Unlike its competitors, Statoil/Equinor has managed to sustain a cleaner, more responsible image. While Shell, Exxon and BP are renowned for their major environmental impacts, Statoil has, to some extent, avoided being tarred with the same brush.
However, Statoil has often found itself in the spotlight over its business dealings.
In 2004, the company was fined £1.6 million after being found guilty of bribery. The Director of the company’s International Department was also fined 200,000 Norwegian kroner. Both Statoil’s Chief Executive and Chairman resigned over the affair.
In the case, Statoil was found to have paid 100,000 Norwegian kroner to a consulting company for services relating to its operations in Iran. It subsequently turned out that the money had been ‘an offer of excessive incentives’ for the ex-president’s son, Mehdi Hashemi, and potentially others who would be able to exert influence over contracts in the country’s oil and gas sector.
And in 2008, the New York Times reported that Norsk Hydro – an oil and gas company bought by Statoil – may have ‘made payments to win business in Libya that breached U.S. and Norwegian anti-corruption rules’. While the payments had taken place before Statoil’s takeover of the company, two of Statoil Hydro’s executive vice presidents resigned at the same time as the news emerged, but the company refused to say why they had quit their jobs.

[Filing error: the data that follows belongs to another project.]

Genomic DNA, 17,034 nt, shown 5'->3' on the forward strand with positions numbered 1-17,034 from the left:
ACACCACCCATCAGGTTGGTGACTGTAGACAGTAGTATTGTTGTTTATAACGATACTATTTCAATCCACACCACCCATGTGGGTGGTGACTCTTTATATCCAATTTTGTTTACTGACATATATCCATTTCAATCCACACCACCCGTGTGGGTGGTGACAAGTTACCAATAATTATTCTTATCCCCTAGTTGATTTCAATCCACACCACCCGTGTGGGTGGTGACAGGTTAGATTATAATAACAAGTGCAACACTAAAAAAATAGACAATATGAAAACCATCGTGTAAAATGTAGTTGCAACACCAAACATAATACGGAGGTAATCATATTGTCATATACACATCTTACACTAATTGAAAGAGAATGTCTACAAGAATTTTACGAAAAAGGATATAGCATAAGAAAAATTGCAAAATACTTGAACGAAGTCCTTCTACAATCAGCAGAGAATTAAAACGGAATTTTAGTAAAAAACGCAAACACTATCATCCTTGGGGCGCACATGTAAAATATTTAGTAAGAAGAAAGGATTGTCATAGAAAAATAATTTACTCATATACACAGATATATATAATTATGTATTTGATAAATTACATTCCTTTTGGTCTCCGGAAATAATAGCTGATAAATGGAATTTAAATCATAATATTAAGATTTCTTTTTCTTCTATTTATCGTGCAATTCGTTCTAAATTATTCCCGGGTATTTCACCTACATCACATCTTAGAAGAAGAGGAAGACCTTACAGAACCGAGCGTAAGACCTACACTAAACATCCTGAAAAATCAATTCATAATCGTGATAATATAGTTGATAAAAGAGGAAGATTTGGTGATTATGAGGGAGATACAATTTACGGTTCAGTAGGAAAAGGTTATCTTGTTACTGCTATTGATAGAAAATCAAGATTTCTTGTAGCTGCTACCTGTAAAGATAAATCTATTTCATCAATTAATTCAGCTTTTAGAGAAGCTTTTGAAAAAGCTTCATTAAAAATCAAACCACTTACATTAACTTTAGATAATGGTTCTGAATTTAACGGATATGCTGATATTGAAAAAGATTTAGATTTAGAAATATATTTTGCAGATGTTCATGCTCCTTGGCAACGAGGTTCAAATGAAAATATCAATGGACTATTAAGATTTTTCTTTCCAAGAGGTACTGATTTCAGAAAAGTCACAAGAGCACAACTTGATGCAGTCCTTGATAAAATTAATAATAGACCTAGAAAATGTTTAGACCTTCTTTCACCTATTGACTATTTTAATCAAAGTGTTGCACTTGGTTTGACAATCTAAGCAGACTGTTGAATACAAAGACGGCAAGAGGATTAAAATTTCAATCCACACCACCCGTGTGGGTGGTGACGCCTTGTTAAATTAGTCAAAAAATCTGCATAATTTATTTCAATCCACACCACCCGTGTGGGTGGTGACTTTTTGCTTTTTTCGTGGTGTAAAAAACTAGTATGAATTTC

And just two years ago, Statoil met with Norway’s white-collar crimes police unit to discuss payments of $48.9 million it had made over a four-year period to Sonangol, the Angolan state energy company. The money was supposedly to help fund a new research and technology centre and the payments were agreed as part of Statoil’s contract to drill in the country. Years later and the centre has still not been built. BP has also been called on to explain its own payments towards the centre as part of its contracts with Sonangol.